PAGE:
Center for Voter Information Mails Blank Absentee Ballot Forms to 80,000 North Carolina Residents

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WASHINGTON, DC – The non-profit and non-partisan Center for Voter Information (CVI) announced today that it is mailing blank absentee-ballot request forms to 80,000 North Carolina residents. The mail recipients previously had received request forms that CVI had partially filled out with the recipient’s name and address. CVI is sending out the new mailings voluntarily, to ensure maximum voter participation in the state.

In a press release today, the North Carolina State Board of Elections stated that, due to a new state law, civic-engagement groups such as CVI cannot send ballot request forms “with voters’ information already filled out on the forms.” Although CVI had previously shared samples of the mail pieces with state election officials, CVI decided today to send a fresh batch of blank absentee forms to prospective voters, in an abundance of caution.

As a convenience, CVI had filled out the names and addresses of the 80,000 North Carolina residents, as is common and legal in most states. However, the new state law in North Carolina is poorly worded and states that a request for absentee ballots is not valid if the “completed written request is completed, partially or in whole…” CVI believed that it was complying with the new law, and had received written assurances from the state regarding its mailing.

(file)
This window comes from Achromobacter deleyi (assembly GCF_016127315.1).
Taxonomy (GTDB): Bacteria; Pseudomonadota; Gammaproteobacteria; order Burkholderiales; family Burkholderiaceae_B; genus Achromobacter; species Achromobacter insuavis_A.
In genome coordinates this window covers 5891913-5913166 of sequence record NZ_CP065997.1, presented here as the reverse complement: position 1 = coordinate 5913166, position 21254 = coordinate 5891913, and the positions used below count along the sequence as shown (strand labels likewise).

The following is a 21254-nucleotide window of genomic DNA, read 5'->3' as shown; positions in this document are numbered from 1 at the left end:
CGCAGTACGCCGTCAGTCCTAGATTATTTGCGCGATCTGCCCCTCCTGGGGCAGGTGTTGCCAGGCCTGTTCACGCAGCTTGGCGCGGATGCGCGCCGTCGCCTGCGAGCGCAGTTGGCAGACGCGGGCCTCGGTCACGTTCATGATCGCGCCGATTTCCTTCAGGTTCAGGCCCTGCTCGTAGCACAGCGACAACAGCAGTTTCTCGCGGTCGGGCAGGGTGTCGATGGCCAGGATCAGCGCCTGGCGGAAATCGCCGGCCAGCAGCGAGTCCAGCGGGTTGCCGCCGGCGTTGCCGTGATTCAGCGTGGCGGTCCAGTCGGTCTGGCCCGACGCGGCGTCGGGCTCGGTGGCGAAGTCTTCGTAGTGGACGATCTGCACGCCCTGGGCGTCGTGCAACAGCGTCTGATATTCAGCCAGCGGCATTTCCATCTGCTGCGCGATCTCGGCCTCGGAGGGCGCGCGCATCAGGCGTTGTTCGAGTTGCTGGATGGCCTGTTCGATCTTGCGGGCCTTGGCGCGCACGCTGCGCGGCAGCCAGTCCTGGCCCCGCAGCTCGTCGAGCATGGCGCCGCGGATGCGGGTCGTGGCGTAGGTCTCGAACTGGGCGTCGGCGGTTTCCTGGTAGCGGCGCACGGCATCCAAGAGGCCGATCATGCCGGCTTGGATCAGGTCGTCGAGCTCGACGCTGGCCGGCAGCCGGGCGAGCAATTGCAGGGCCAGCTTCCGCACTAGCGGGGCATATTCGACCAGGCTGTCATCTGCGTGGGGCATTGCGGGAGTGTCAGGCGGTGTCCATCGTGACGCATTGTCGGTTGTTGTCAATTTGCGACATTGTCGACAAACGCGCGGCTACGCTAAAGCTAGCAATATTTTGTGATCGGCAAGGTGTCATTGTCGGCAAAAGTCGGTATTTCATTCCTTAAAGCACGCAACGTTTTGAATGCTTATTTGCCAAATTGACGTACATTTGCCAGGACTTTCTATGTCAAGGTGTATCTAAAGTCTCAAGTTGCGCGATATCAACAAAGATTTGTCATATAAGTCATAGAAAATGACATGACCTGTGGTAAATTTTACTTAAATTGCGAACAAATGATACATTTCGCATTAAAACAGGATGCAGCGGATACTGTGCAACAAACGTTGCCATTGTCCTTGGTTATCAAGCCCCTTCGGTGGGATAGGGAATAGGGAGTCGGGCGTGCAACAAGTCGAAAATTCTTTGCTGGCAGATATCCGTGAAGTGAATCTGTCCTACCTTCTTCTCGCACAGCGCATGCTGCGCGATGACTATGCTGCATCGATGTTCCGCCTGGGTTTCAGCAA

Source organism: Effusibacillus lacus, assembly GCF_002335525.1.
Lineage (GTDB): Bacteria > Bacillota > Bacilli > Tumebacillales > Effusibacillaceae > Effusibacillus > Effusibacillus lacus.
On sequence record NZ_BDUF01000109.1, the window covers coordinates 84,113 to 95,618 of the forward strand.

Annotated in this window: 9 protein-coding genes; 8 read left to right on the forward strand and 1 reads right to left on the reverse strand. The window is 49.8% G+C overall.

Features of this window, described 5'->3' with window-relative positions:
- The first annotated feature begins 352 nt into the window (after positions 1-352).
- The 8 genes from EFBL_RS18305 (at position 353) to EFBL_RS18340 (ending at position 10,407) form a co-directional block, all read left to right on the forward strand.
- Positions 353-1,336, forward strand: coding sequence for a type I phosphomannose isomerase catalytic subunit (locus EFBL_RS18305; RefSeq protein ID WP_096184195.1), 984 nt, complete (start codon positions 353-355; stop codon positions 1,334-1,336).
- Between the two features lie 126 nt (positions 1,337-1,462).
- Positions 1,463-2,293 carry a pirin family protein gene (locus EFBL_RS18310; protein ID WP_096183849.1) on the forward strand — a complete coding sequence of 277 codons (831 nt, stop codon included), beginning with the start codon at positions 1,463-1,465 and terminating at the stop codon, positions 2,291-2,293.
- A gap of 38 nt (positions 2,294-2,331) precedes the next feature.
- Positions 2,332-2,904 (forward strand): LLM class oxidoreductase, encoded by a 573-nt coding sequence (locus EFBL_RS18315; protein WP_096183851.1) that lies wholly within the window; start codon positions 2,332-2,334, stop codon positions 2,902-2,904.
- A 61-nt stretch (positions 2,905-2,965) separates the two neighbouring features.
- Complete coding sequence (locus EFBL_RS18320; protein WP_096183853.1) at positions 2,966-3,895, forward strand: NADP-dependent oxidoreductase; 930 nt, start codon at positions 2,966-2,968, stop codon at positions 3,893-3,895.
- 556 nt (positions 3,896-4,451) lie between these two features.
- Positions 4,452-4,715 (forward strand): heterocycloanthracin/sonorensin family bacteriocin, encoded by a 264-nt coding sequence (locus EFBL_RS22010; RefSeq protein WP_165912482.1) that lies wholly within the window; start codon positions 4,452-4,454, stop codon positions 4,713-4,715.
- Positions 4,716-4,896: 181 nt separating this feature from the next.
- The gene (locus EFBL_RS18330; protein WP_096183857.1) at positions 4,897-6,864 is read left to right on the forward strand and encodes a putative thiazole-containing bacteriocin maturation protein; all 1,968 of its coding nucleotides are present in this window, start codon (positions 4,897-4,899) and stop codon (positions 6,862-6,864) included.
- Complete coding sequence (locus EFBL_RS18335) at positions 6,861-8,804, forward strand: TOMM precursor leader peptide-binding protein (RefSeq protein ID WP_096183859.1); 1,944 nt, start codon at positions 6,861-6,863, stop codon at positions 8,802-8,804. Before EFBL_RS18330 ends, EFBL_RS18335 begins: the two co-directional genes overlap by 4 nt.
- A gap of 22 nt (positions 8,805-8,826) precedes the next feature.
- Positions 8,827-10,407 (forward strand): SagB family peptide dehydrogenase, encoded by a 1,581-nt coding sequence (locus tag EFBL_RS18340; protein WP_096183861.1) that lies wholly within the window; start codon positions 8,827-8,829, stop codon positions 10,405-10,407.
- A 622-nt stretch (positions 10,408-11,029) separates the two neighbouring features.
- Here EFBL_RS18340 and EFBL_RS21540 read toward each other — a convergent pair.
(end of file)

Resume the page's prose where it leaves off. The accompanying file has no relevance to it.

CVI and its partner group, the Voter Participation Center (VPC), mail registration applications to unregistered individuals, and absentee-ballot request forms to registered individuals, along with pre-addressed envelopes to make it easy to bring democracy to the doorstep of so many people. Since 2003, the organizations have helped register more than 4.6 million voters nationally.

As millions of Americans self-isolate because of the coronavirus pandemic, mail-based voter registration and vote-by-mail efforts have never been more important. CVI and VPC run the nation’s largest mail-based voter registration program, and their work is crucial today.